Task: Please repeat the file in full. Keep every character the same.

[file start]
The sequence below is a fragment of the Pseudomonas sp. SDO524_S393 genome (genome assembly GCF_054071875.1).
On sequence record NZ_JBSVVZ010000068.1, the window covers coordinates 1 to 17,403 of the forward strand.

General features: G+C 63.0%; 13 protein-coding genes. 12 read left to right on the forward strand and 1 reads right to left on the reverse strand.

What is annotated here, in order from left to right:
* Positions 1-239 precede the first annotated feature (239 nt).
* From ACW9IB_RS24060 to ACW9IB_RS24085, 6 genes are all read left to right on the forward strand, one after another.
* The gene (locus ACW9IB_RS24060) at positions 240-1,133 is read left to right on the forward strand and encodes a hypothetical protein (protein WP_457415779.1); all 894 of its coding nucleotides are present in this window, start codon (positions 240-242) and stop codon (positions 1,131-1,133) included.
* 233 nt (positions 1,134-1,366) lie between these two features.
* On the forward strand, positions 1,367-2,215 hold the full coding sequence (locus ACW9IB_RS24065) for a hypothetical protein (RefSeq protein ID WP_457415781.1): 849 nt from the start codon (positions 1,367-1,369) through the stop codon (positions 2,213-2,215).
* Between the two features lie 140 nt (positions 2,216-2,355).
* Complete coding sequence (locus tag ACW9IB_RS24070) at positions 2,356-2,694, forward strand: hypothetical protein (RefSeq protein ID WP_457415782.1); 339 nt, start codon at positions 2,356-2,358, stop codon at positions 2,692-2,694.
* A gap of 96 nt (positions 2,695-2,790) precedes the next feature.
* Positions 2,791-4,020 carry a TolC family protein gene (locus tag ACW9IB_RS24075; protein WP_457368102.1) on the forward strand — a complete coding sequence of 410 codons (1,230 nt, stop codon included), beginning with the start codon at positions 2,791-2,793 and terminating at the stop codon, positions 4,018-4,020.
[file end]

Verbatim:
The sequence below is a fragment of the Pseudomonas sp. SDO524_S393 genome (genome assembly GCF_054071875.1).
On sequence record NZ_JBSVVZ010000068.1, the window covers coordinates 1 to 17,403 of the forward strand.

General features: G+C 63.0%; 13 protein-coding genes. 12 read left to right on the forward strand and 1 reads right to left on the reverse strand.

What is annotated here, in order from left to right:
* Positions 1-239 precede the first annotated feature (239 nt).
* From ACW9IB_RS24060 to ACW9IB_RS24085, 6 genes are all read left to right on the forward strand, one after another.
* The gene (locus ACW9IB_RS24060) at positions 240-1,133 is read left to right on the forward strand and encodes a hypothetical protein (protein WP_457415779.1); all 894 of its coding nucleotides are present in this window, start codon (positions 240-242) and stop codon (positions 1,131-1,133) included.
* 233 nt (positions 1,134-1,366) lie between these two features.
* On the forward strand, positions 1,367-2,215 hold the full coding sequence (locus ACW9IB_RS24065) for a hypothetical protein (RefSeq protein ID WP_457415781.1): 849 nt from the start codon (positions 1,367-1,369) through the stop codon (positions 2,213-2,215).
* Between the two features lie 140 nt (positions 2,216-2,355).
* Complete coding sequence (locus tag ACW9IB_RS24070) at positions 2,356-2,694, forward strand: hypothetical protein (RefSeq protein ID WP_457415782.1); 339 nt, start codon at positions 2,356-2,358, stop codon at positions 2,692-2,694.
* A gap of 96 nt (positions 2,695-2,790) precedes the next feature.
* Positions 2,791-4,020 carry a TolC family protein gene (locus tag ACW9IB_RS24075; protein WP_457368102.1) on the forward strand — a complete coding sequence of 410 codons (1,230 nt, stop codon included), beginning with the start codon at positions 2,791-2,793 and terminating at the stop codon, positions 4,018-4,020.